The Benefits of a Child Theme

Keep your customizations with a child theme

Make the most out of your theme

No matter if you’re using a boilerplate theme with a visual builder, or an expansive built out theme, there may come a time when you want to tweak it to meet your exact needs. The files are available for you to edit, but any changes will be lost upon an update to the theme. But those updates are crucial for security, new features, and other upgrades. Instead of keeping a log of all your changes, you can simply create a child theme instead!

What is a child theme?

A child theme basically calls all the files of the parent theme, except for those that you override. Child themes can be as expansive or minimal as you need. Many people use a child theme simply as an effective way to add extra CSS styles to their site, building custom code into the single style.css call instead of slowing down loading times with inline or spread out styles. Others use it for much more in-depth customization, overriding header files, footer files, or even creating new templates for their pages inside the child theme.

At its core, a child theme only has two crucial files. A style.css file to pull the CSS from the parent theme, and a functions.php file to pull the rest of the files. Even if you’re not planning on huge customizations, it’s often worthwhile to have a child theme ready in case you change your mind, or to streamline small bits of custom CSS.

Creating a child theme

The first step in creating a child theme is to head into your site files, and find the themes folder inside the wp-content folder. Here is where you’ll find all the files for the themes you have installed on your site. Create a new folder here with the same name as the theme you want to use as a foundation, and add a -child to the end of the name.

Inside your new folder, create a file called style.css. At the top of this file is where you’ll define the details of the theme. You can find a list of all available options from the WordPress Codex, but the crucial ones are:

  • Theme Name – usually “[Parent theme name] Child”
  • Template – the most important – the name of the folder of your parent theme
  • Author – your name or company name
  • Description – a brief sentence of the purpose of the child theme
  • Version – best practice is to start at 1.0.0

There are other options to provide more details for clients or colleagues, but these four are the most important to define.

The final step in creating your child theme is the functions file. In the same child theme folder, create another file called functions.php. At the top of your new file, drop this code:

add_action( 'wp_enqueue_scripts', 'enqueue_parent_styles' );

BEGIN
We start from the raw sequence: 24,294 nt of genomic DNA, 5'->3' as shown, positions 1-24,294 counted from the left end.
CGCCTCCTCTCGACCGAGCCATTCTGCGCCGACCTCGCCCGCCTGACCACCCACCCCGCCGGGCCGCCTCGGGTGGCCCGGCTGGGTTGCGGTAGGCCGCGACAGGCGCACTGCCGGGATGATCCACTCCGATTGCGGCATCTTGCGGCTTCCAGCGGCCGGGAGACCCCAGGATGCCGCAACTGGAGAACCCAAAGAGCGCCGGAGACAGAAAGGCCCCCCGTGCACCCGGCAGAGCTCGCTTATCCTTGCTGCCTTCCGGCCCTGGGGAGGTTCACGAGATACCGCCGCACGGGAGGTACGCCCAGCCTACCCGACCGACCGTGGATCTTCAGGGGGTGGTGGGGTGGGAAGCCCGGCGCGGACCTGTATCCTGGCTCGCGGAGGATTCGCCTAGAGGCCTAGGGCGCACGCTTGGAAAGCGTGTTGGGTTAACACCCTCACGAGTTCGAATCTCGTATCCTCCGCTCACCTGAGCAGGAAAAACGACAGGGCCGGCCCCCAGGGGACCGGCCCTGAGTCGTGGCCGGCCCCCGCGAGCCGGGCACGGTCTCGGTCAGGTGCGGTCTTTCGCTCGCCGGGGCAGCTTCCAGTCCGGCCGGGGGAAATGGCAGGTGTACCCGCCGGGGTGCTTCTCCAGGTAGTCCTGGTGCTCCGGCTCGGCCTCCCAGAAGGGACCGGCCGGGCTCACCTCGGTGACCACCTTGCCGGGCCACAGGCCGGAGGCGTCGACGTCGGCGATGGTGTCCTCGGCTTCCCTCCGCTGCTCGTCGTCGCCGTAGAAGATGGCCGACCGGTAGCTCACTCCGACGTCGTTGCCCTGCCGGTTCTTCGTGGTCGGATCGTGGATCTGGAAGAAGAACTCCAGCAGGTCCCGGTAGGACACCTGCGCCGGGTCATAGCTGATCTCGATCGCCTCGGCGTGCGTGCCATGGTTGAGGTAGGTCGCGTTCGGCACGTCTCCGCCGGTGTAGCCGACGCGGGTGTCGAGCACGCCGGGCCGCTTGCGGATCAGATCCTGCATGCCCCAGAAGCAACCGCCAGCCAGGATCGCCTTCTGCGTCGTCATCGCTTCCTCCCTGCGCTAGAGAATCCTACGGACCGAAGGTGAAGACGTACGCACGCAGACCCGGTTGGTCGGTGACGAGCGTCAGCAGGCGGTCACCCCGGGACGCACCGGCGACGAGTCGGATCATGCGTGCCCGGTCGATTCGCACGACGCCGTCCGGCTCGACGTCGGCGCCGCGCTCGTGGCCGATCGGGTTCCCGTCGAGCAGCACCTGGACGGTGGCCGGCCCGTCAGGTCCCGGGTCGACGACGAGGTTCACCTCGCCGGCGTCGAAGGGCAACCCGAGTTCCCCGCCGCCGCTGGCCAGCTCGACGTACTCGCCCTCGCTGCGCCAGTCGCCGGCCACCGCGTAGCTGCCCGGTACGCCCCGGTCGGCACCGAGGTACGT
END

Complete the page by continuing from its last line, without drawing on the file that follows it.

function enqueue_parent_styles() {
wp_enqueue_style( 'parent-style', get_template_directory_uri().'/style.css' );

And that’s it! Now when you head to your Appearance > Themes in your WordPress dashboard, you should see the new, shiny Child theme ready to activate!

Customizing a child theme

Now that you have your child theme up and running, you can start customizing it! The two most obvious routes are to add to the style.css and functions.php files. In the CSS file you can add any custom stylings you want. In the functions.php file you can hook into plugins, create shortcodes, and do many other kinds of new features. And best of all, these additions won’t be lost when you update your parent theme, but you’ll still enjoy the benefits of those updates!

You can take this even further though, by copying files from the parent theme into the folder for your child theme. Be sure to create any folders necessary, and nest the files into the same folders as they are in the parent theme. The child theme will look for anything that is overwritten, but only if it’s in the same place in the structure as the parent theme. But let’s say you want to add an extra element or a tracking code to the header of your parent theme. Simply find the header.php file in your parent theme, copy it, and paste it into the same structural place in your child theme folder. Now you can customize this version in the child theme to your heart’s content, without losing the customizations whenever the theme updates.

Of course, none of this is necessary with a totally custom theme. There’s no need to create a child theme when your initial theme was built specifically for you, and the only updates that come down the pipe are from you or your developer in particular!

Need some help customizing your child theme, or want to shift away to a totally unique custom theme? Reach out to us at Mr. WPress for a free quote!